Sunday, 25 November 2012


Is it worth taking action when you think something’s wrong or should you just put up with it?

I spend a lot of my time working with customers’ complaints and examples of abuse and I confess there are bad times when I wonder whether it’s worth it. There seems such an enormous community of abusers all of whom think it’s OK to lie, cheat and steal from people. They think it’s OK to make people sign contracts that they’ve written specifically to confuse people into parting with their money. They think that it’s OK to tell lies to exploit people.

Holiday clubs, let’s start with them. Let’s talk about the holiday clubs that offer you fantastic opportunities to have exotic breaks in exotic places but turn out to offer you precious little other than a lifetime contract that they won’t let you terminate. Often the breaks you want are at the wrong time, the place and with the wrong conditions. More importantly they don’t let you change your mind after the first few days. If you want to cancel the whole deal after a couple of years of having no holidays they’ll just say no. Even if you just change bank accounts and prevent them stealing your money they’ll still insist you’re committed and will send lawyers after you and make sure your credit history is ruined. They’ll also instruct second-rate lawyers to threaten any consumer rights bodies who dare to warn the public not to sign lifetime contracts like theirs.

Multi-level marketing schemes, network marketing schemes or perhaps more simply pyramid-structured schemes that actually have products, they frustrate me as well. I find it hard to see how people can deny one particular fact. The figures produced by the major MLM schemes, the figures they’re forced to publish by law in certain countries, show that virtually nobody who becomes a distributor makes any money from it.

For instance, Herbalife’s figures, once you’ve done the maths they’ve neglected to do, are perfectly simple to understand. According to their income disclosure statement for 2011, Herbalife "Supervisors" (33% of all distributors) in the USA had average annual "earnings compensation" of $475 (about P3,500) That’s less than P300 per month. Note that this is earnings, not profit, it’s before they paid their phone bill, internet fees and transport and accommodation costs. Note as well that these are the figures for the USA, a country with considerably higher average than ours.

When you drill down a little further into their figures you discover some more fascinating facts. For instance, the top 6% of their US “leaders” earned 89% of all the compensation paid out. Herbalife's "supervisors", who constitute 33% of the pyramid, shared the remaining 11% of the compensation. No compensation data was provided for the 60% of distributors who don't get to "supervisor" level so it’s probably safe to assume they earned nothing. Or less.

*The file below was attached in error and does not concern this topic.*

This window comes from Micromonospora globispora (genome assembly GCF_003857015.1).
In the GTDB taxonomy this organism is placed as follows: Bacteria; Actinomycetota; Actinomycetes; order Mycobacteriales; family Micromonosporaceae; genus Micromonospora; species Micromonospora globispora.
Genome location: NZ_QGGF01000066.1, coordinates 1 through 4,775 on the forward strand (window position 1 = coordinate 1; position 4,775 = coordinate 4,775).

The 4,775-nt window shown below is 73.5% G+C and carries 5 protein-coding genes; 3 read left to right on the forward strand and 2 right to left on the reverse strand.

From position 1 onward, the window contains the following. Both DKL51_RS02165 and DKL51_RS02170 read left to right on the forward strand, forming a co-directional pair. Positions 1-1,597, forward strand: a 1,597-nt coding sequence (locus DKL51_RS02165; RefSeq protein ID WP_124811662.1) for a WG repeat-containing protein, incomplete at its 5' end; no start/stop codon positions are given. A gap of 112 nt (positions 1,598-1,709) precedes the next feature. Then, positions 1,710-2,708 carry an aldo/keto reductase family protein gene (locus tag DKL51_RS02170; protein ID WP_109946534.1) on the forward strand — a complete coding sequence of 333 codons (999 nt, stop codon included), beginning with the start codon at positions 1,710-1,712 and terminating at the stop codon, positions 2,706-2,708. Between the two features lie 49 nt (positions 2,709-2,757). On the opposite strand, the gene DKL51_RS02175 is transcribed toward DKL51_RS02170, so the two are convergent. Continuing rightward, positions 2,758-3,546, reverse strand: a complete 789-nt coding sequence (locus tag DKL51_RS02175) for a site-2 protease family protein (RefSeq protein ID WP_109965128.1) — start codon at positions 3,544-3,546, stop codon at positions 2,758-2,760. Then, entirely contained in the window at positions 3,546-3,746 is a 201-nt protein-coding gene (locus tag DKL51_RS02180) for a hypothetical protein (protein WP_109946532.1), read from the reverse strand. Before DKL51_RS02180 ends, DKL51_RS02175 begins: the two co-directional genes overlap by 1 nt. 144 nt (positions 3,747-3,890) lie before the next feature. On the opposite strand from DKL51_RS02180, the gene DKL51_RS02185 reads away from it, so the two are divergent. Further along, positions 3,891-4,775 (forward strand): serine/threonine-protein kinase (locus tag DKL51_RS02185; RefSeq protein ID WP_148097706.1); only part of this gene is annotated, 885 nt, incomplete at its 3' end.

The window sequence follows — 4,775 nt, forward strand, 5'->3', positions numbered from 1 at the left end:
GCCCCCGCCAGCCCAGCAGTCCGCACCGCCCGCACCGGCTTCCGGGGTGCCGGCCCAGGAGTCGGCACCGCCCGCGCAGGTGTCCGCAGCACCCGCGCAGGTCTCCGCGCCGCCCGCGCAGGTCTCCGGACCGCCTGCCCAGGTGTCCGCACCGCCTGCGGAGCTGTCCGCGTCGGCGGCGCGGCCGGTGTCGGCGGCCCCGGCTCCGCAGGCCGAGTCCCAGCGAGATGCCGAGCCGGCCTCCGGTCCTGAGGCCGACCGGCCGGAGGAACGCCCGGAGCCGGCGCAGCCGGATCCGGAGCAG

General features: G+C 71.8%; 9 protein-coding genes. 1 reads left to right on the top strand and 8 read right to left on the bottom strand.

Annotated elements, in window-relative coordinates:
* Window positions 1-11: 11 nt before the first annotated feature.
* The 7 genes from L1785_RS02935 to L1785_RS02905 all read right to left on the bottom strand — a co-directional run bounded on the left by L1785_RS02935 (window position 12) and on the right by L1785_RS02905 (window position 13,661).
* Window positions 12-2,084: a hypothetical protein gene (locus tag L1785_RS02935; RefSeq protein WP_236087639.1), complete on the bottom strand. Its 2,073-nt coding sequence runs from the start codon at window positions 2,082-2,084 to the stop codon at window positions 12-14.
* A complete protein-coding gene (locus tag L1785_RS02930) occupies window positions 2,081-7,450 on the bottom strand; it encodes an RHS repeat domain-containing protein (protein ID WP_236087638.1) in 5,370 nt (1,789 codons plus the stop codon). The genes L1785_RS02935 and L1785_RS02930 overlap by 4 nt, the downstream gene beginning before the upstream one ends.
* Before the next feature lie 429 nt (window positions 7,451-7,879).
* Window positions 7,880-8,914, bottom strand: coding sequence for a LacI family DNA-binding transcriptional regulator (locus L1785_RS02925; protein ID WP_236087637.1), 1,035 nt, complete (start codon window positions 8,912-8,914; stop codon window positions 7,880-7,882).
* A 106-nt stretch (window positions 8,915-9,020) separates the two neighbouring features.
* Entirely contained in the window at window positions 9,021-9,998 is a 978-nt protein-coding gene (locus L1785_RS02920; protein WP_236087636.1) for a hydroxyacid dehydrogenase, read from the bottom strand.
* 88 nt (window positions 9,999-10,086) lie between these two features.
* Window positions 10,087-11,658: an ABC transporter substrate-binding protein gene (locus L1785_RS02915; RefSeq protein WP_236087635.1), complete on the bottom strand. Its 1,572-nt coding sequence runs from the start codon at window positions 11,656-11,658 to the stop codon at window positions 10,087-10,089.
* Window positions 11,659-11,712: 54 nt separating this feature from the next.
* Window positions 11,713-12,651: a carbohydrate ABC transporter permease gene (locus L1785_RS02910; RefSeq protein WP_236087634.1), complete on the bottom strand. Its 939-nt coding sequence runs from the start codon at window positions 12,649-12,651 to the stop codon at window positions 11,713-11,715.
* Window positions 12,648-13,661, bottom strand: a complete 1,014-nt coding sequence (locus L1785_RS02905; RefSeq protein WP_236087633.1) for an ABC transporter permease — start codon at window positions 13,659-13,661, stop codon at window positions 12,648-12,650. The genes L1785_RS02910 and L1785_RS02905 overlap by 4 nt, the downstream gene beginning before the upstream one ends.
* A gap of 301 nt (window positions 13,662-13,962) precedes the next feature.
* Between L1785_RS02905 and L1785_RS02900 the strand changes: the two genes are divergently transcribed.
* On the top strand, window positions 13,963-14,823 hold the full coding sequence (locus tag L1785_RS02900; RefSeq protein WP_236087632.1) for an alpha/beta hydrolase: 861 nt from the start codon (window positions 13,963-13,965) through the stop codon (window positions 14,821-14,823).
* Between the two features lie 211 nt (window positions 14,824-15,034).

In short, unless you can work your way to the top of the pile in a MLM business, you’re screwed. The worse news is that there aren’t any vacancies at the top of the pile, they’re already occupied by people who got there a LONG time before you and they certainly don’t want to give up that 89% of the money they’re getting. You’re not going to get your hands on it.

Sometimes I even find some consumers irritating. I saw a post on Facebook a few days ago that urged “users please be aware of da growing trend of Satanism in Social networks”.

The anonymous author told the story of a young girl who saw “a satanic picture” online. He went on:
“Da evil spiritual picture caused da damage in da gelz eyes. Her eyes bleeded as soon as watched it. When she explained da incident her eyes bleeded like floods and burnt like blazes of fire.”
He said that when she reached hospital her eyeballs had disappeared. This, of course, is a work of fiction. It’s a deception, a deceit, a shameless and horrible lie made up by someone selling something, presumably his rabble-rousing, miracle religious crusade. For money of course. Once I took some deep breaths and calmed down I asked whether there was any evidence that any of this was true. This is what I was told:

“hey ths thins du happn! u dnt hav to find whthr its tru or nt”
Roughly translated he was saying that we don’t need to establish whether things are true or not in order to believe them. Yet again I was tempted to give up. That level of idiocy is astonishing and that style of typing is also criminal. Are there really people out there as catastrophically stupid as this?

But those are the bad moments. I soon get over them when I hear of a consumer who stood up for his or her rights and ending up getting fair treatment and some respect. Or when I hear the latest story of NBFIRA and their secret underground cavern where they imprison and torture unrepentant (and unregistered) loan sharks. Or when I hear of a store fixing a customer’s problem without any great hassle, leaving their customer happier and more loyal than if the problem had never occurred.

Most of all I feel optimistic when I hear of consumers who say that they simply refused to passively accept unfairness or abuse and decide that they need to take action to fight back. Like we all should.

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